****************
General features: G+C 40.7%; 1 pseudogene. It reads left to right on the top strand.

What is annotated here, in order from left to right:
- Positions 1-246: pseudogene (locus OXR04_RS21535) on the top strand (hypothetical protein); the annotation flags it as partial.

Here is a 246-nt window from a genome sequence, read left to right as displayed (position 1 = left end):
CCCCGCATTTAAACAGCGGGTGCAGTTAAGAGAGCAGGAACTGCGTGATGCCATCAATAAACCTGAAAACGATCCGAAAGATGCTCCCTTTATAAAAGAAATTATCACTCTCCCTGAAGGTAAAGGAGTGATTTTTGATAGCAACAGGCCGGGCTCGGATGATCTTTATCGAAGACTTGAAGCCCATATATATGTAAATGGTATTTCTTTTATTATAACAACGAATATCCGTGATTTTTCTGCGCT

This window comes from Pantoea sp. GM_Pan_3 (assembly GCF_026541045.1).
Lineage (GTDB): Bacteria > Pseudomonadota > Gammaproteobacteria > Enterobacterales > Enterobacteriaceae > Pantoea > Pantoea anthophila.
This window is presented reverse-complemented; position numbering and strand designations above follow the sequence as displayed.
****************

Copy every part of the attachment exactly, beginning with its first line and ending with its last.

General features: G+C 40.7%; 1 pseudogene. It reads left to right on the top strand.

What is annotated here, in order from left to right:
- Positions 1-246: pseudogene (locus OXR04_RS21535) on the top strand (hypothetical protein); the annotation flags it as partial.

Here is a 246-nt window from a genome sequence, read left to right as displayed (position 1 = left end):
CCCCGCATTTAAACAGCGGGTGCAGTTAAGAGAGCAGGAACTGCGTGATGCCATCAATAAACCTGAAAACGATCCGAAAGATGCTCCCTTTATAAAAGAAATTATCACTCTCCCTGAAGGTAAAGGAGTGATTTTTGATAGCAACAGGCCGGGCTCGGATGATCTTTATCGAAGACTTGAAGCCCATATATATGTAAATGGTATTTCTTTTATTATAACAACGAATATCCGTGATTTTTCTGCGCT

This window comes from Pantoea sp. GM_Pan_3 (assembly GCF_026541045.1).
Lineage (GTDB): Bacteria > Pseudomonadota > Gammaproteobacteria > Enterobacterales > Enterobacteriaceae > Pantoea > Pantoea anthophila.
This window is presented reverse-complemented; position numbering and strand designations above follow the sequence as displayed.